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In his first post-election career move, Vice President Al Gore '69 will teach at Columbia University's Graduate School of Journalism this semester.
Gore will serve as a visiting professor, teaching a non-credit course entitled "Covering National Affairs in the Information Age" with Columbia professors Richard Wald and Craig Wolff. He is expected to lecture six to eight times over the course of the spring semester, and may continue teaching through the fall.
Before his political career, Gore worked as a reporter for The Tennessean, a daily newspaper in Nashville. But the associate dean for academic affairs at Columbia's school of journalism said Gore's experience with public policy would be his most valuable asset.
"This is a great opportunity for students, because he's spent time in the machinery of government and policy-making," said David A. Klatell. "He's actually worked in it and knows what actors are behind the scenes affecting policy."
Klatell said Gore's insights into the policy world will help train journalism students on how to cover national affairs effectively.
"Learning how he sees issues, and knowing who they should be talking to, is really a benefit to young journalists," Klatell said.
While Gore's future political plans are still unclear, Klatell speculated that Gore's lifetime interest in journalism brought him out of the government and policy world.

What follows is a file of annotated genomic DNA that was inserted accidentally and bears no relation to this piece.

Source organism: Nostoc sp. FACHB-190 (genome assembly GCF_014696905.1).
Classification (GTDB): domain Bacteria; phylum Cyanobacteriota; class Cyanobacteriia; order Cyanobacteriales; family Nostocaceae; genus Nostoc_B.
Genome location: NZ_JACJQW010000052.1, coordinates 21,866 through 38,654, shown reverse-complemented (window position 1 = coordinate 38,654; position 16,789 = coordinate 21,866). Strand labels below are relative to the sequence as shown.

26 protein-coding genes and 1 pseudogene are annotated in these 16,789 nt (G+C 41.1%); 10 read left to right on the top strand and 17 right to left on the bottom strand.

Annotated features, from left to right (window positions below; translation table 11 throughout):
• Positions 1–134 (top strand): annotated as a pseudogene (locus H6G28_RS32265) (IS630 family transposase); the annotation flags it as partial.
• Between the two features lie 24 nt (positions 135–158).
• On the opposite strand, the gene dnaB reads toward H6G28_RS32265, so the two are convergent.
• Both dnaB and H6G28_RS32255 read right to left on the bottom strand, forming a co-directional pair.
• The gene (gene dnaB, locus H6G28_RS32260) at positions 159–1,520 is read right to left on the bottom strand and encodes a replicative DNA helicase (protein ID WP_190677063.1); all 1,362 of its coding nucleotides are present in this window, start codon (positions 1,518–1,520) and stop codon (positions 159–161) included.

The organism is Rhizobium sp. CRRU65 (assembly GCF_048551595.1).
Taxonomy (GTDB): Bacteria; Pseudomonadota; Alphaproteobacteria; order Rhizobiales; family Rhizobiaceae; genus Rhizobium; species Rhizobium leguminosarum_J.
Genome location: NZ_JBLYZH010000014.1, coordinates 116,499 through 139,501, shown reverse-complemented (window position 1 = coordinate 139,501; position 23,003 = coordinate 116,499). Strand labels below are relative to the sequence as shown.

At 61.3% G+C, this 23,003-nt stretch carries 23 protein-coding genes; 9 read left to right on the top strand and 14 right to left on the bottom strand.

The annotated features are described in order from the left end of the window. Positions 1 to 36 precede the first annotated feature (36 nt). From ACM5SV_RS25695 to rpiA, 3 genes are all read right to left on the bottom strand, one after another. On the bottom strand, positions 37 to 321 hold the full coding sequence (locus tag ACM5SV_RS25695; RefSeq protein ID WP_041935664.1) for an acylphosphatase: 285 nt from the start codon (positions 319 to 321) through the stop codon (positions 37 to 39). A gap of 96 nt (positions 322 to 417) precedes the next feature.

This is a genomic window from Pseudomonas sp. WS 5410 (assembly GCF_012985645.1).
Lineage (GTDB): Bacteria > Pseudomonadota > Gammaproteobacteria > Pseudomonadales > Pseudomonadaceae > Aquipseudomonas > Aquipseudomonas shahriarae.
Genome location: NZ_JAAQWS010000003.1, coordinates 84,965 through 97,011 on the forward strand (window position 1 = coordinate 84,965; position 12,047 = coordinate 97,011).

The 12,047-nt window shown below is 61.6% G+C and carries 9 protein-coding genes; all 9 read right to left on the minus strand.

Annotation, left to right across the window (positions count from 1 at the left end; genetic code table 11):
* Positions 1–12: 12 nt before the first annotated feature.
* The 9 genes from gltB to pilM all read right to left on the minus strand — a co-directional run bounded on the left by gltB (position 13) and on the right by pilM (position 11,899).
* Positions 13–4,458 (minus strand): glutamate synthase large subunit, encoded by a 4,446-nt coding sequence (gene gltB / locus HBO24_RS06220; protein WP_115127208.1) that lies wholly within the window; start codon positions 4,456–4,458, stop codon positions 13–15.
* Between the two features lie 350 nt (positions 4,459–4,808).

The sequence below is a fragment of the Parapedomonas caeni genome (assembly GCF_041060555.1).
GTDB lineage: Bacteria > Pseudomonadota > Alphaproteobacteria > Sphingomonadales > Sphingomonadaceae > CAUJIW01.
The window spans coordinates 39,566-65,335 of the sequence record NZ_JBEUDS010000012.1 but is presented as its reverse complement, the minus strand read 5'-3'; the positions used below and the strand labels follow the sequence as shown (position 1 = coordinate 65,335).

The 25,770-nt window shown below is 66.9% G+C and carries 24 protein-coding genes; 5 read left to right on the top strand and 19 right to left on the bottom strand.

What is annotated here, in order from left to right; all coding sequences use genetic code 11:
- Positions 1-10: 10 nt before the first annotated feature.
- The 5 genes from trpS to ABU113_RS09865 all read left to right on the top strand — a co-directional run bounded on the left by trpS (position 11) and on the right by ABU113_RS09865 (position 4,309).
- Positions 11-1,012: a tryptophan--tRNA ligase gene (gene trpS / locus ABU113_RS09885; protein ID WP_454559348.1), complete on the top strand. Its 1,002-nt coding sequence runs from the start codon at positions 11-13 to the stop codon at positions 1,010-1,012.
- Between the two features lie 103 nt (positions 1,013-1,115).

"He has a real interest in journalism and how issues are covered," Klatell said. "If he wanted to go somewhere that's on the front end of policy, he could have gone to the K-School [the Kennedy School of Government at Harvard]."
Kennedy School of Government (KSG) officials would not comment on whether they attempted to recruit Gore to teach in Cambridge this spring. A Gore spokesperson also would not comment on whether the Kennedy School approached him.
"It is both Harvard and Kennedy School policy not to discuss people to whom we have or have not made offers, or people who have or have not applied for positions," said KSG Academic Dean Frederick Schauer.
But Roderick MacFarquhar, chair of the undergraduate government department, said he did not attempt to recruit Gore to teach this spring, and was not asked to by any of his department colleagues.
"Mr. Gore's experience over the past many years suggest to me that if he were to come to Harvard to teach, his obvious home would be a policy school like the KSG," MacFarquhar said.
And while Schauer would not comment specifically on Gore, he said that the White House changeover every four years gives KSG an opportunity to revitalize its ranks.
"Whenever there is a change in administration, we engage in a broad canvas in hopes of renewing our stock of people with policy experience," he said.
In addition to his duties at Columbia, Gore will be teaching a course on family and community building at Fisk University and Middle Tennessee State University, while giving a series of lectures at community colleges throughout Tennessee.
Gore will also conduct research at the University of California at Los Angeles, in hopes of combining fields such as education, health and public policy into a teaching curriculum designed to strengthen communities and families.
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